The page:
Federal theory is also predicated on the assumption of the equality of the constituent units, at least as far as the division of powers is concerned. While this may be true in theory, the reality is that significant differences in fiscal need and capacity exist or materialize between the constituent units. The reasons for the differences are fairly well agreed upon and would include demographic considerations such as the size and age profile of the population; uneven distribution of natural resources; geographic factors such as land area, climate, soil; and location within the federation. The differences among the constituent units in fiscal capacity and need reflect a horizontal fiscal imbalance.
The third major component to this subject is the intergovernmental dimension. The focus here is on the agreements and understandings reached between governments and the processes which continue to evolve to make adjustments, to reach accommodation and to manage intergovernmental conflict. These three dimensions form the basis of most of the debate and literature on fiscal federalism. To one scholar, "the problem of finance is the fundamental problem of federalism."
The final introductory comment is that the constitution includes the division of powers and the allocation of taxing authority. As will be seen below, constitutions can and have been amended to make adjustments to problems of fiscal federalism. The courts in Canada have been called upon to interpret the constitution and to refine the meaning of particular provisions such as the interpretation of "direct taxation." Also within the constitutional framework governments are able to reach agreements which outline or identify some of the rules and practices of fiscal federalism.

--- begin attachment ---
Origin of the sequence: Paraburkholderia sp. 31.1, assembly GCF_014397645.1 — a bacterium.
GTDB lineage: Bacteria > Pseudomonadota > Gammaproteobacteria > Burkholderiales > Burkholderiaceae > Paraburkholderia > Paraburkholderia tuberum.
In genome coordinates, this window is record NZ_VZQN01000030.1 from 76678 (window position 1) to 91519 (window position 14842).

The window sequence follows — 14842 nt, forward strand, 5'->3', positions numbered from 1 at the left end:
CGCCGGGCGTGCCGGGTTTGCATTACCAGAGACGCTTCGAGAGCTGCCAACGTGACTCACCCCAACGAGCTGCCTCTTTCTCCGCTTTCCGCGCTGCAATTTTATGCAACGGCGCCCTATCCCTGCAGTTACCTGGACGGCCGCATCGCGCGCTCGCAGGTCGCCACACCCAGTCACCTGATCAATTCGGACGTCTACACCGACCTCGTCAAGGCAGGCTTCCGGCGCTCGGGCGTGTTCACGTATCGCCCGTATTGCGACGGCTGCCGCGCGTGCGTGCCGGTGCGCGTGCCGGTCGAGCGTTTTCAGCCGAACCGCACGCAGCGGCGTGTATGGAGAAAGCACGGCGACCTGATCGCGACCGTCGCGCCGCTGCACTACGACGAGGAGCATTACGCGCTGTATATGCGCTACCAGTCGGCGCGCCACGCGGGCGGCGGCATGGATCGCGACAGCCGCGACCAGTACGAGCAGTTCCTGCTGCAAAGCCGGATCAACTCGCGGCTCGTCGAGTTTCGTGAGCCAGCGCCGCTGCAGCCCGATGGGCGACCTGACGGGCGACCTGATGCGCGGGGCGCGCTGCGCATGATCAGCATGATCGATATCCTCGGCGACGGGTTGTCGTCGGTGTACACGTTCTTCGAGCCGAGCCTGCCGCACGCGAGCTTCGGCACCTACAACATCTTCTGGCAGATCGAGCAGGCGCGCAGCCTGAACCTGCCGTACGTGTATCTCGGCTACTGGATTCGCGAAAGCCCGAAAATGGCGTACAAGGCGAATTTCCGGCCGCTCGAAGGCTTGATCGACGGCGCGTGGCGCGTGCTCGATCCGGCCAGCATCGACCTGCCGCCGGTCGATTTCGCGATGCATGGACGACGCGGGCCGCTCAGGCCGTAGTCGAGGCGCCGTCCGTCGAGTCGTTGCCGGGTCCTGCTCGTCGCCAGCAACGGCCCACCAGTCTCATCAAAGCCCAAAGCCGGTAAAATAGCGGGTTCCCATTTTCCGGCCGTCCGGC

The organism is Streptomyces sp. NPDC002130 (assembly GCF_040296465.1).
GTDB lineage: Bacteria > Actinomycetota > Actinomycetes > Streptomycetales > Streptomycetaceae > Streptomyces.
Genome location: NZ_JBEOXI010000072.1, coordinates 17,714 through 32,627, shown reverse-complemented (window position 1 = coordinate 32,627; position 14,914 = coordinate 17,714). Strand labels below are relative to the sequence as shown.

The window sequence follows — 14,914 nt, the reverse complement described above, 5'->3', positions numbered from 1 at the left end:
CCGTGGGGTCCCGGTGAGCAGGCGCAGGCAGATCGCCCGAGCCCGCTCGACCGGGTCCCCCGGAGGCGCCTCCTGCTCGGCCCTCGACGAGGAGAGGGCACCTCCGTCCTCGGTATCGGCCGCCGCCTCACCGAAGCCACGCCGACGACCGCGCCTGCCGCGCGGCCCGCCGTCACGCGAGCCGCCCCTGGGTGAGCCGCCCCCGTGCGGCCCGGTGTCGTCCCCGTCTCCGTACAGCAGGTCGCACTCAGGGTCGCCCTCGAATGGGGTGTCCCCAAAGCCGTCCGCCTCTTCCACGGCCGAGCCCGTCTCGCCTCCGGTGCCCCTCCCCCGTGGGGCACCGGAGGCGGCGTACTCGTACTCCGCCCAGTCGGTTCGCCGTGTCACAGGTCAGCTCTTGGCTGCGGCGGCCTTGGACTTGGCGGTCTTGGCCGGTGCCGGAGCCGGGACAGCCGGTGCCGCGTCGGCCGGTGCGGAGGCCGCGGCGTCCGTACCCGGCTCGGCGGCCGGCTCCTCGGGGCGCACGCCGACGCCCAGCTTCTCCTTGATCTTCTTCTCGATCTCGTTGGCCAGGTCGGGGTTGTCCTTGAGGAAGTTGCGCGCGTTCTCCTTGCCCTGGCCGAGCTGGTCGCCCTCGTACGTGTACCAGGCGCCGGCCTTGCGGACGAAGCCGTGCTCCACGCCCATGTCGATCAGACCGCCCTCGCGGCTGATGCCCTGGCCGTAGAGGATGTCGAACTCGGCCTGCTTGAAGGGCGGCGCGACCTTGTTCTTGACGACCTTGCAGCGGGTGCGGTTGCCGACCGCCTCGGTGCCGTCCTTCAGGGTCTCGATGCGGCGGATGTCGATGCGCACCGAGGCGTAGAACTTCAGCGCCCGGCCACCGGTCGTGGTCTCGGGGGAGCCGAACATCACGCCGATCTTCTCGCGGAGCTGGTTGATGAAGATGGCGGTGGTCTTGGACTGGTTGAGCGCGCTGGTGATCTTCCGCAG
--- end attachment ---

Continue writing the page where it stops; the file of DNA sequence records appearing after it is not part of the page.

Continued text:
The best place to start an examination of vertical fiscal imbalance is with the division of powers and the taxing authority of the federal and provincial governments. (La Forest, 1981) Under the constitution the federal Parliament is given authority for "the raising of money by any mode or system of taxation," a sweeping power. The provinces have more limited legislative authority, "direct taxation within the province in order to the raising of a revenue for provincial purposes." Provinces also own the natural resources within their boundaries. Natural resource revenue has been an important, and occasionally contentious source of provincial revenue.